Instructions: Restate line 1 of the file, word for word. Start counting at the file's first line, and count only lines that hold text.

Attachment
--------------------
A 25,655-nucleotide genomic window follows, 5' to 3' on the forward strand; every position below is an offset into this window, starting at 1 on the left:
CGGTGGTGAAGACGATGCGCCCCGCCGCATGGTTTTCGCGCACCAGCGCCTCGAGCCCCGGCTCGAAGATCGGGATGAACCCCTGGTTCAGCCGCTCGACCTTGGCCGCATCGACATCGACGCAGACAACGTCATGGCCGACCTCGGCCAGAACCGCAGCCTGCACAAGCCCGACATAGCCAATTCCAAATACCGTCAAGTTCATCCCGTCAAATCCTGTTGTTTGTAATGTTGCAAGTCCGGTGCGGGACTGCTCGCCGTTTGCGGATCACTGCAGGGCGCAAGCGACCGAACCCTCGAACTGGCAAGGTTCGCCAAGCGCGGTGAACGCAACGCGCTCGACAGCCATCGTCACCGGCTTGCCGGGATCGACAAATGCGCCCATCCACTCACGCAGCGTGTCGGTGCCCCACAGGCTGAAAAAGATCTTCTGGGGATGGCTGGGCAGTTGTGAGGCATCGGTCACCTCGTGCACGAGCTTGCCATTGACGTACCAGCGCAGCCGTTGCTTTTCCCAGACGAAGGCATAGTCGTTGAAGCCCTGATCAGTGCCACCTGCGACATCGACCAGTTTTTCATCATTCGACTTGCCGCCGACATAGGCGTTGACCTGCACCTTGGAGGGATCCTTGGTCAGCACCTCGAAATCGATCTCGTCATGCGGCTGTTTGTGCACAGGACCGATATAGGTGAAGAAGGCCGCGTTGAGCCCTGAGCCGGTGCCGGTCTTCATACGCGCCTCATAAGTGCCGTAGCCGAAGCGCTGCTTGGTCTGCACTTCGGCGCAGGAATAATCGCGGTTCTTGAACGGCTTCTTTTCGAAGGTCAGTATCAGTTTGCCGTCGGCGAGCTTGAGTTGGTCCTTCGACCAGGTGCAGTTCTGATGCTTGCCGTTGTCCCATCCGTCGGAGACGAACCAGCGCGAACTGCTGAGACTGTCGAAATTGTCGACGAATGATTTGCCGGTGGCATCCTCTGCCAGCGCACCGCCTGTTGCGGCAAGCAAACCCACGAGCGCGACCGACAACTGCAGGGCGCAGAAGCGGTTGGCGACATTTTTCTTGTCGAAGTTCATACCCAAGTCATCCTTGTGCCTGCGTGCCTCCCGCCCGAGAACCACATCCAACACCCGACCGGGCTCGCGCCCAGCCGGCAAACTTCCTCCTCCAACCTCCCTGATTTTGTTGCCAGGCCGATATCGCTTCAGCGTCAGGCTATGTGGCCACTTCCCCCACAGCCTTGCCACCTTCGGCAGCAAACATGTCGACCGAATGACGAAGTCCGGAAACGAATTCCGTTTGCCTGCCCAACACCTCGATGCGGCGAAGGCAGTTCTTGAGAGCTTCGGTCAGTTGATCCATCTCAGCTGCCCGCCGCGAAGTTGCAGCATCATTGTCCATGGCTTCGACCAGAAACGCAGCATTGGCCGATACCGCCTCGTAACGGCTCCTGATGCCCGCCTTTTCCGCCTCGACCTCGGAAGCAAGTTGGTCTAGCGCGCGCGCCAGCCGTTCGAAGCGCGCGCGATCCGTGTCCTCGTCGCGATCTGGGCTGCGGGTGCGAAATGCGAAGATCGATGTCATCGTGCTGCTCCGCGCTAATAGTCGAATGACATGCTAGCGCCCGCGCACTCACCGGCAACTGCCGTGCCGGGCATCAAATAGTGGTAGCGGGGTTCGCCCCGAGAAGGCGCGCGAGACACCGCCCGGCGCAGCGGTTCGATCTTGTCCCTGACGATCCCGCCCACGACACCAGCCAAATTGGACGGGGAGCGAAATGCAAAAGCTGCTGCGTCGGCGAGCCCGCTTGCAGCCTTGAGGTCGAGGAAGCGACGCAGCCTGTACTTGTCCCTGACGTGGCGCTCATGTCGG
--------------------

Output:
A 25,655-nucleotide genomic window follows, 5' to 3' on the forward strand; every position below is an offset into this window, starting at 1 on the left: